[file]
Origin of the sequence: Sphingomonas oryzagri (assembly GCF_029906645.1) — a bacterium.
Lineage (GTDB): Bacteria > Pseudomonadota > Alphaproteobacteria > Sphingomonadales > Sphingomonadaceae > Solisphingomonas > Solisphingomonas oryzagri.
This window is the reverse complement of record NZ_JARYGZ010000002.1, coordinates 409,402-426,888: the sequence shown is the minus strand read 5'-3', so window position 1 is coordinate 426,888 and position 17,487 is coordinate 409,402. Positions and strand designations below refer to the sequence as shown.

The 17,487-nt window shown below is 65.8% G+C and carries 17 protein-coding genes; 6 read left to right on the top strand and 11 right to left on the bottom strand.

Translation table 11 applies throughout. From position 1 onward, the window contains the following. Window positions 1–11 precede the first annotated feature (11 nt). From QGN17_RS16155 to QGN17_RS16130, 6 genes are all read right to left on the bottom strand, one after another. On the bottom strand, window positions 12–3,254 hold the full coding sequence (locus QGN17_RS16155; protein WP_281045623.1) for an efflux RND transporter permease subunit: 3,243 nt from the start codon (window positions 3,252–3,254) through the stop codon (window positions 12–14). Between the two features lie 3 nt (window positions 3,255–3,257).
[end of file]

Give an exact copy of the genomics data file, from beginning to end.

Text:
Origin of the sequence: Sphingomonas oryzagri (assembly GCF_029906645.1) — a bacterium.
Lineage (GTDB): Bacteria > Pseudomonadota > Alphaproteobacteria > Sphingomonadales > Sphingomonadaceae > Solisphingomonas > Solisphingomonas oryzagri.
This window is the reverse complement of record NZ_JARYGZ010000002.1, coordinates 409,402-426,888: the sequence shown is the minus strand read 5'-3', so window position 1 is coordinate 426,888 and position 17,487 is coordinate 409,402. Positions and strand designations below refer to the sequence as shown.

The 17,487-nt window shown below is 65.8% G+C and carries 17 protein-coding genes; 6 read left to right on the top strand and 11 right to left on the bottom strand.

Translation table 11 applies throughout. From position 1 onward, the window contains the following. Window positions 1–11 precede the first annotated feature (11 nt). From QGN17_RS16155 to QGN17_RS16130, 6 genes are all read right to left on the bottom strand, one after another. On the bottom strand, window positions 12–3,254 hold the full coding sequence (locus QGN17_RS16155; protein WP_281045623.1) for an efflux RND transporter permease subunit: 3,243 nt from the start codon (window positions 3,252–3,254) through the stop codon (window positions 12–14). Between the two features lie 3 nt (window positions 3,255–3,257).